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Biology Overview


John R. Hunziker

Fisheries Technician III
Montana Fish, Wildlife and Parks
Fort Peck, MT

 

BS, Fish and Wildlife Biology, Univ. of North Dakota, 2004
John Hunziker is a crew leader on the Pallid Sturgeon Population Assessment Program.
"Go into a field in which you are interested, it makes learning and school that much more enjoyable."


What fields of biology do you work in?
Hunziker: Fisheries.

Q: When did you know you wanted to become a Biologist?
Hunziker: As a kid I grew up enjoying the outdoors fishing, hunting, camping, etc. I also thoroughly enjoyed science class. As I grew older I learned I could combine my love for the outdoors with my love for science classes into a career. When I began taking general biology classes in college I had no doubt that I wanted to make Fish and Wildlife Biology my career.

Q: What was your college experience like?
Hunziker: College was an amazing experience for me. I graduated from a small high school by some people's standards and it was socially healthy to be exposed to many different people from many different places. The majority of my classes were very interesting, especially my junior and senior year when the bulk of my classes were specialized to my program. I obtained a great deal of knowledge from my professors and classes and I made many acquaintances that will remain my friends for a lifetime. I always tried to make personal time for myself to enjoy every aspect of college. You only get to be an undergrad one, make the most of it but take it seriously.  

Q: Did you incorporate work experiences while you were an undergrad?
Hunziker: As an undergrad I was lucky enough to work summer fisheries jobs in my hometown. I was able to incorporate many different fisheries aspects into my work such as large and small rivers, reservoirs, prairie streams, prairie ponds, creel census, trend sampling and other various duties. I learned to implement a variety of sampling gears and methods. It was an incredible experience to be able integrate many of the fundamentals I had been learning in the classroom setting.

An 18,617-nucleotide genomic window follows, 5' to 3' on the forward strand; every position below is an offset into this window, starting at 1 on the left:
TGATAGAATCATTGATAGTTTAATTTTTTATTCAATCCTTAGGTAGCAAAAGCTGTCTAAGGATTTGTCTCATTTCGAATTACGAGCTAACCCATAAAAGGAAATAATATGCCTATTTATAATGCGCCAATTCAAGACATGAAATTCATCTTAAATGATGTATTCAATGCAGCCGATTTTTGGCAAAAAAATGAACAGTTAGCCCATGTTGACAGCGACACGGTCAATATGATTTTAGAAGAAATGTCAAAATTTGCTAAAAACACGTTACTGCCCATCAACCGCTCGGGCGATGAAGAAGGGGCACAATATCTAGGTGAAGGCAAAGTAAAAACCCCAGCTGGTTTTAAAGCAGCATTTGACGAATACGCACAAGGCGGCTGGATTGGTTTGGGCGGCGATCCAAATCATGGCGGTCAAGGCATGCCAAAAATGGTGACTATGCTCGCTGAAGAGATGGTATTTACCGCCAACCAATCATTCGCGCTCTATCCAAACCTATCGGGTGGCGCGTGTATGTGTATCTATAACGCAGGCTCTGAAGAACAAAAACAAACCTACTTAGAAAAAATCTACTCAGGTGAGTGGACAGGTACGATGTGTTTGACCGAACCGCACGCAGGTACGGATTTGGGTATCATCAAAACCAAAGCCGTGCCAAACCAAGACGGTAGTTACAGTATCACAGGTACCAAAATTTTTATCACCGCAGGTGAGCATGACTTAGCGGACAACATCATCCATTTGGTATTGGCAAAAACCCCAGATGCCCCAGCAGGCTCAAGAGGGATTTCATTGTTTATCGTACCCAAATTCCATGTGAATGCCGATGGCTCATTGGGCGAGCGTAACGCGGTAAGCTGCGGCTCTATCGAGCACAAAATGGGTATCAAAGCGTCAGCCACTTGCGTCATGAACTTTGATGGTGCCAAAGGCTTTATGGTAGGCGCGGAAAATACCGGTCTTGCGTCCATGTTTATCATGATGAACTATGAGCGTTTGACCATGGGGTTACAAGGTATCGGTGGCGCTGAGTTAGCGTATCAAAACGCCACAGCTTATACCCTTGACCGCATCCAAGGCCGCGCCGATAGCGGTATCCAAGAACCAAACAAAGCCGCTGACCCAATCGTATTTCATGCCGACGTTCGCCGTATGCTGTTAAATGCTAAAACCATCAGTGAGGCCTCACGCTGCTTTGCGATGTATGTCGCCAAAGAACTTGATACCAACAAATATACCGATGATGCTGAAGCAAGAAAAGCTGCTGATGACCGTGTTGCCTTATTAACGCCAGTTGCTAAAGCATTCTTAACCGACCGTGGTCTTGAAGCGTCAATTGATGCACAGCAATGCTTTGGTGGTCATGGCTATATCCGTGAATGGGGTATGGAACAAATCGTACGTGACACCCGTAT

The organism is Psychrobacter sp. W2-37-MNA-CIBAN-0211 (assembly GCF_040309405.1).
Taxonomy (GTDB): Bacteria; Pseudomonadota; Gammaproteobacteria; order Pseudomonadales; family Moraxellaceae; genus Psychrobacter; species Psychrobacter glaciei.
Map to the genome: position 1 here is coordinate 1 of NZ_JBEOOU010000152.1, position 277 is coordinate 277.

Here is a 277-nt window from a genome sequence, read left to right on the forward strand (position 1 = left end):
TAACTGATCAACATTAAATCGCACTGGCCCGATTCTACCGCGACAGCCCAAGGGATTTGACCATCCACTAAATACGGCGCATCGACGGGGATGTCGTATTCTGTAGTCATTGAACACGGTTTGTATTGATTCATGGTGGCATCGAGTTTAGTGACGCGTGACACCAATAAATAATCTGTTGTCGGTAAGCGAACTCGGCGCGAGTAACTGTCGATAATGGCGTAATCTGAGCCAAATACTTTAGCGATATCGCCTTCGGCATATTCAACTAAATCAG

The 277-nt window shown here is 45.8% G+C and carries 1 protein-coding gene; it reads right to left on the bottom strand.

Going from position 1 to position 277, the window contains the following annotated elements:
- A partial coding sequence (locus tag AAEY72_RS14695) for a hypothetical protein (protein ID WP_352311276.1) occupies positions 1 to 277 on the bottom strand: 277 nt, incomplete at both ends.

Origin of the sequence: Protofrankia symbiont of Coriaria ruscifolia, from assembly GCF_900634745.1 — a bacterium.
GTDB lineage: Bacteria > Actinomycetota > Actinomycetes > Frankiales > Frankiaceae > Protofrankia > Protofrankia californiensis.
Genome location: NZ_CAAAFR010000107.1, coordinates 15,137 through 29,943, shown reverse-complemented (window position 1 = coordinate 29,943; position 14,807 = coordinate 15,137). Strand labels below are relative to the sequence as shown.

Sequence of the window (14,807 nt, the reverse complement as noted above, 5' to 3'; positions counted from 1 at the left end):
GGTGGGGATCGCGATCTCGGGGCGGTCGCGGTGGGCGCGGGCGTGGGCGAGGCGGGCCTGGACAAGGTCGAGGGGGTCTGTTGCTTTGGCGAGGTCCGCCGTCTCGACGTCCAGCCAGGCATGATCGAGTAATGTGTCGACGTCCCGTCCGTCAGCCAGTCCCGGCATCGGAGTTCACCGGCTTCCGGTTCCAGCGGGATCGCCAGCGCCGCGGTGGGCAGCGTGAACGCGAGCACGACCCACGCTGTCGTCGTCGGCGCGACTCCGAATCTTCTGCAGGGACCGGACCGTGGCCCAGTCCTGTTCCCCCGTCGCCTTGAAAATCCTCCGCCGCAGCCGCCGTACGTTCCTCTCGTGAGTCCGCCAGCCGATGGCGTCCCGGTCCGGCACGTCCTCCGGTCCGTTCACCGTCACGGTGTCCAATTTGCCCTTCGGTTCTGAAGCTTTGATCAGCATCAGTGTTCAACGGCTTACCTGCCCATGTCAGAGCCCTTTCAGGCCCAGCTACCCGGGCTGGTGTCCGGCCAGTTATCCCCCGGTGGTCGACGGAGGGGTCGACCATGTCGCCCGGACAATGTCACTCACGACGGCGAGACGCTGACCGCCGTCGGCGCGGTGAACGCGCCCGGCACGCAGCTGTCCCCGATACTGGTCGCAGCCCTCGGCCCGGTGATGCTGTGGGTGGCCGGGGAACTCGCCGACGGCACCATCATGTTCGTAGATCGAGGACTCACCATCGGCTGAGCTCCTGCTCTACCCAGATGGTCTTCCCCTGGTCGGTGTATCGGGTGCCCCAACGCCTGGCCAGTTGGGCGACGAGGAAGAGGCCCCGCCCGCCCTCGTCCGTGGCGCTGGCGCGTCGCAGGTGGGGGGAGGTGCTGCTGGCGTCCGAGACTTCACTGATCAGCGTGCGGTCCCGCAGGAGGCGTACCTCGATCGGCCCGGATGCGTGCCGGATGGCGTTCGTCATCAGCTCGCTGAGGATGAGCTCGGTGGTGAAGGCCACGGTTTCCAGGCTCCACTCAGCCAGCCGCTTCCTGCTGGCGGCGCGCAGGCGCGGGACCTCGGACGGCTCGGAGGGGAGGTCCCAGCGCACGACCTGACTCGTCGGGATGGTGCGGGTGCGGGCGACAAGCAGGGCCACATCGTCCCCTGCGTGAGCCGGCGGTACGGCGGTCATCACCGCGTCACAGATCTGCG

Q: How did you get your first job?
Hunziker: I got my first fisheries job as a result of a chance run in with my hometown fisheries manager. We had a brief discussion about college and the program I was in. The discussion led to him asking my summer job plans and him explaining a few positions they would have open for summer technicians. I applied for and received one of the positions.

Q: What's the most rewarding thing about being a Biologist?
Hunziker: Getting to do what I love. The majority of my work is spent being outside enjoying the phenomenon of nature. I often tell people that I have the greatest job in the world, proclaiming, "I get paid to fish".  

Q: Is there an example you can provide that shows how something you've worked on has positively impacted the world?
Hunziker: I would like to think that the work I do every day positively impacts the world. The scope of my job involves the population monitoring of federally endangered pallid sturgeon. It is awesome and horrifying at the same time to work with an endangered species. I have grown to love the pallid sturgeon and take the work I do and the species recovery very serious. I think it is disheartening that this incredible creature does not receive the same public perception as the animals that people can visualize, such as the wolf, grizzly or bald eagle. I would like to think that every day I come to work the world is that much closer to removing one of its greatest treasures off the endangered species list. 

Q: Do you spend a fair amount of time traveling?